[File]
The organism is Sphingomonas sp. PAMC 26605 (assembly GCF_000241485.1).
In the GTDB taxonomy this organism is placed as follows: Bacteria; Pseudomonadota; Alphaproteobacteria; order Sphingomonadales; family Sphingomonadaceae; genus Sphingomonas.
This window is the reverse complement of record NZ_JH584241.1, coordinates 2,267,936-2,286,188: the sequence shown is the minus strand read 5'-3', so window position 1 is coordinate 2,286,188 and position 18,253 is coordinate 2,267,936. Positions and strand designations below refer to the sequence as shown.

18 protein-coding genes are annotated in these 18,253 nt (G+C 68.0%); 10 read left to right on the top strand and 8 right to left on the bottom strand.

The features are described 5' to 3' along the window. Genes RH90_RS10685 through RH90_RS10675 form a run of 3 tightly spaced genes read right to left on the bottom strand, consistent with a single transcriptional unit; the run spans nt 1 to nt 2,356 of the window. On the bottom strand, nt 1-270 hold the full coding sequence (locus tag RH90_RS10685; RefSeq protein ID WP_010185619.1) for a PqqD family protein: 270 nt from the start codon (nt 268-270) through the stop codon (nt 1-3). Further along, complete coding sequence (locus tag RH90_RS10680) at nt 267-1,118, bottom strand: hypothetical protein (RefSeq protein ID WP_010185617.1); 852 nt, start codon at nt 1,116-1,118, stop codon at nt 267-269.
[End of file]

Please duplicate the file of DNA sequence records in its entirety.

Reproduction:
The organism is Sphingomonas sp. PAMC 26605 (assembly GCF_000241485.1).
In the GTDB taxonomy this organism is placed as follows: Bacteria; Pseudomonadota; Alphaproteobacteria; order Sphingomonadales; family Sphingomonadaceae; genus Sphingomonas.
This window is the reverse complement of record NZ_JH584241.1, coordinates 2,267,936-2,286,188: the sequence shown is the minus strand read 5'-3', so window position 1 is coordinate 2,286,188 and position 18,253 is coordinate 2,267,936. Positions and strand designations below refer to the sequence as shown.

18 protein-coding genes are annotated in these 18,253 nt (G+C 68.0%); 10 read left to right on the top strand and 8 right to left on the bottom strand.

The features are described 5' to 3' along the window. Genes RH90_RS10685 through RH90_RS10675 form a run of 3 tightly spaced genes read right to left on the bottom strand, consistent with a single transcriptional unit; the run spans nt 1 to nt 2,356 of the window. On the bottom strand, nt 1-270 hold the full coding sequence (locus tag RH90_RS10685; RefSeq protein ID WP_010185619.1) for a PqqD family protein: 270 nt from the start codon (nt 268-270) through the stop codon (nt 1-3). Further along, complete coding sequence (locus tag RH90_RS10680) at nt 267-1,118, bottom strand: hypothetical protein (RefSeq protein ID WP_010185617.1); 852 nt, start codon at nt 1,116-1,118, stop codon at nt 267-269.